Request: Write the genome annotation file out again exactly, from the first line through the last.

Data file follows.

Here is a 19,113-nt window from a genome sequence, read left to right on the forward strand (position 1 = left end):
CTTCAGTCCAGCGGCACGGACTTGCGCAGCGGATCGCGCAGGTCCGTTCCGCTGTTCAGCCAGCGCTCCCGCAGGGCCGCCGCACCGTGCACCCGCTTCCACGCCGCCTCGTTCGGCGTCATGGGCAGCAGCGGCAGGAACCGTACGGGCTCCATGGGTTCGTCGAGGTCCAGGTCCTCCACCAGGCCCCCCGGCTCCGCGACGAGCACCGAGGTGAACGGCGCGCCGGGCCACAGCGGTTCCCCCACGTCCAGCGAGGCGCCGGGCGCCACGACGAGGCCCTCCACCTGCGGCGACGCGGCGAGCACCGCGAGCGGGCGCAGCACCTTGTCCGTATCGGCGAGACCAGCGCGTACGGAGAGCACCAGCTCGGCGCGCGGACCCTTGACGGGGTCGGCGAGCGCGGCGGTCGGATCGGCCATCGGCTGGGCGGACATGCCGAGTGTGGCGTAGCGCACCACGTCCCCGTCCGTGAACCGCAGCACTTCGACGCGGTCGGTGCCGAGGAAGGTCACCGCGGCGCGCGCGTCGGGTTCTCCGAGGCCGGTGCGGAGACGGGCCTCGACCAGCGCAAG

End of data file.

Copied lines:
Here is a 19,113-nt window from a genome sequence, read left to right on the forward strand (position 1 = left end):
CTTCAGTCCAGCGGCACGGACTTGCGCAGCGGATCGCGCAGGTCCGTTCCGCTGTTCAGCCAGCGCTCCCGCAGGGCCGCCGCACCGTGCACCCGCTTCCACGCCGCCTCGTTCGGCGTCATGGGCAGCAGCGGCAGGAACCGTACGGGCTCCATGGGTTCGTCGAGGTCCAGGTCCTCCACCAGGCCCCCCGGCTCCGCGACGAGCACCGAGGTGAACGGCGCGCCGGGCCACAGCGGTTCCCCCACGTCCAGCGAGGCGCCGGGCGCCACGACGAGGCCCTCCACCTGCGGCGACGCGGCGAGCACCGCGAGCGGGCGCAGCACCTTGTCCGTATCGGCGAGACCAGCGCGTACGGAGAGCACCAGCTCGGCGCGCGGACCCTTGACGGGGTCGGCGAGCGCGGCGGTCGGATCGGCCATCGGCTGGGCGGACATGCCGAGTGTGGCGTAGCGCACCACGTCCCCGTCCGTGAACCGCAGCACTTCGACGCGGTCGGTGCCGAGGAAGGTCACCGCGGCGCGCGCGTCGGGTTCTCCGAGGCCGGTGCGGAGACGGGCCTCGACCAGCGCAAG